Feeds

Foreign Office reports five data losses to Info Commissioner

Our man in the corner

Security for virtualized datacentres

The Foreign and Commonwealth Office has reported five significant data breaches to the Information Commissioner's Office in the last financial year, in total affecting less than 188 people.

The losses have been disclosed within the department's resource accounts (pdf) for the year ending 31 March 2008.

They show that in September 2007, it lost data on 70 people, including their names, addresses, dates of birth and family details, through the loss of a computer, "outside secured government premises". In December information on 36 people, extending to passport number, financial and employment details, was lost on paper, again outside government offices.

The only serious breach caused by unauthorised disclosure by a contractor, rather than by lost equipment or documents, was in May last year, which resulted in "less than 50 believed to be affected" and was reported publicly.

This appears to refer to vulnerabilities with the UK visa application website, run by contractor VFS in India, potentially making 50,000 people's data vulnerable. The ICO found that the FCO had breached the Data Protection Act as a result, and the department signed a formal undertaking to comply with the act in future. The FCO was not able to provide immediate further comment.

The Department for the Environment, Food and Rural Affairs, in its resource accounts (pdf), said it reported two incidents to the ICO during 2007-08. One, involving the loss of payslips in November, affected 14 people.

The department has since stopped printing full bank account details on its payslips, and says it will use Royal Mail special delivery for deliveries to the office where this incident occurred. The other, in January, concerned the unauthorised disclosure of one person's name, employment record and skills.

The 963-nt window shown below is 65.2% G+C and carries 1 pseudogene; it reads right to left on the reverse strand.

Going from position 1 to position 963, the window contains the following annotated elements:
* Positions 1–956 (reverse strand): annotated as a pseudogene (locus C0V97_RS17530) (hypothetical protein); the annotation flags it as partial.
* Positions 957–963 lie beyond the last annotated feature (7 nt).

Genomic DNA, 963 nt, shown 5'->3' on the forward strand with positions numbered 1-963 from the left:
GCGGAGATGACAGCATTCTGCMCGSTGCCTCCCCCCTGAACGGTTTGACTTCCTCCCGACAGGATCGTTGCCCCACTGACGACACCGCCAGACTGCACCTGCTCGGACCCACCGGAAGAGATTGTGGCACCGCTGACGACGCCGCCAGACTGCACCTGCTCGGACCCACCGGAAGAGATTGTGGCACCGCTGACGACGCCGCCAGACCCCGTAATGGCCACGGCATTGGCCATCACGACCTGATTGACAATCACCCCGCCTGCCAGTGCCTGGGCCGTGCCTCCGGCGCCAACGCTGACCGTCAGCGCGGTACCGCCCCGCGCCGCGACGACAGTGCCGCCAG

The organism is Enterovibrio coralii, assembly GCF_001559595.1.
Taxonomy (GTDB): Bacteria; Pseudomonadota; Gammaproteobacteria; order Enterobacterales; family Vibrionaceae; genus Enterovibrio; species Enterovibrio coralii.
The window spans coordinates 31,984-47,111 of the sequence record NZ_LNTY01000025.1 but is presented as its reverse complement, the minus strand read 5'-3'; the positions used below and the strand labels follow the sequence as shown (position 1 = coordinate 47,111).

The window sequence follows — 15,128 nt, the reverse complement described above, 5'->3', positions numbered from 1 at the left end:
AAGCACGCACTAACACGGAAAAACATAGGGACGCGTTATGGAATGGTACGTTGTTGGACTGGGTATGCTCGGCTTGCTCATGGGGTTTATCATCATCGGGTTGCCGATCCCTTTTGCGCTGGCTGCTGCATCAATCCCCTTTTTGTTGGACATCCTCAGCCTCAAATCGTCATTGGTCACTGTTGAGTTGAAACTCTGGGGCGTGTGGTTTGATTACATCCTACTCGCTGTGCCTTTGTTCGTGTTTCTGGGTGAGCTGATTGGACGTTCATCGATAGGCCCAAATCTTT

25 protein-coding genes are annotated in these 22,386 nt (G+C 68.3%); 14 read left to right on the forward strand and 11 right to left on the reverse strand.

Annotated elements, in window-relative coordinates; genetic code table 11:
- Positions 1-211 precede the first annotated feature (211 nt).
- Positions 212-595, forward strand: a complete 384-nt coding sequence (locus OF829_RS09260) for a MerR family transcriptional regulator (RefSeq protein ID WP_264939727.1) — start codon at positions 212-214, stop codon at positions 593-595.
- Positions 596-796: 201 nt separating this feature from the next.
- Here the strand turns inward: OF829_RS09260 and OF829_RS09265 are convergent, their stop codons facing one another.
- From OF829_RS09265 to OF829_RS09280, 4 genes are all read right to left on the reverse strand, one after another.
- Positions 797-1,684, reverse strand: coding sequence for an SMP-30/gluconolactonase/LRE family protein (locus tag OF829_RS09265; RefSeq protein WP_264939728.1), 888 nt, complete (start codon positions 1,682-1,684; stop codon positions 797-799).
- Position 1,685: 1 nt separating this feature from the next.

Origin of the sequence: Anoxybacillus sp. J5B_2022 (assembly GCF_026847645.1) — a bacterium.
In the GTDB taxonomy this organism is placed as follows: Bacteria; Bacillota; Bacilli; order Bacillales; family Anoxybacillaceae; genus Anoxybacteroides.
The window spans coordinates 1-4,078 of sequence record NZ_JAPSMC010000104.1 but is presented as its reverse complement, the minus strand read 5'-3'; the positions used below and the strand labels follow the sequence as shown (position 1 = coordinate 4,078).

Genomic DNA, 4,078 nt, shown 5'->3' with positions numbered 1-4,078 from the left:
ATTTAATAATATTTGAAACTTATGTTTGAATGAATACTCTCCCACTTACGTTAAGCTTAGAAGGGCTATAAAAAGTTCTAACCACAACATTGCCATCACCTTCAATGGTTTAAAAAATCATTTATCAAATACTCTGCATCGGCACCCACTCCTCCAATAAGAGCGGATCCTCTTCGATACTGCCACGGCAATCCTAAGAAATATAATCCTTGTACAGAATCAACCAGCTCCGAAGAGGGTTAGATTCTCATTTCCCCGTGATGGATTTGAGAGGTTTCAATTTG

In a summary table of events not deemed serious enough to be reported to the ICO, Defra said that it had experienced 15 further incidents of lost data, either on paper or on "inadequately protected electronic equipment", five within secure government premises and 10 outside.

The FCO's equivalent table reported one loss of data within government premises, two outside, and one unauthorised disclosure.

This article was originally published at Kablenet.

Kablenet's GC weekly is a free email newsletter covering the latest news and analysis of public sector technology. To register click here.

New hybrid storage solutions

More from The Register

next story
Found inside ISIS terror chap's laptop: CELINE DION tunes
REPORT: Stash of terrorist material found in Syria Dell box
Show us your Five-Eyes SECRETS says Privacy International
Refusal to disclose GCHQ canteen menus and prices triggers Euro Human Rights Court action
Radio hams can encrypt, in emergencies, says Ofcom
Consultation promises new spectrum and hints at relaxed licence conditions
Snowden, Dotcom, throw bombs into NZ election campaign
Claim of tapped undersea cable refuted by Kiwi PM as Kim claims extradition plot
Heavy VPN users are probably pirates, says BBC
And ISPs should nab 'em on our behalf
Former Bitcoin Foundation chair pleads guilty to money-laundering charge
Charlie Shrem plea deal could still get him five YEARS in chokey
prev story

Whitepapers

Secure remote control for conventional and virtual desktops
Balancing user privacy and privileged access, in accordance with compliance frameworks and legislation. Evaluating any potential remote control choice.
Saudi Petroleum chooses Tegile storage solution
A storage solution that addresses company growth and performance for business-critical applications of caseware archive and search along with other key operational systems.
High Performance for All
While HPC is not new, it has traditionally been seen as a specialist area – is it now geared up to meet more mainstream requirements?
Security for virtualized datacentres
Legacy security solutions are inefficient due to the architectural differences between physical and virtual environments.
Providing a secure and efficient Helpdesk
A single remote control platform for user support is be key to providing an efficient helpdesk. Retain full control over the way in which screen and keystroke data is transmitted.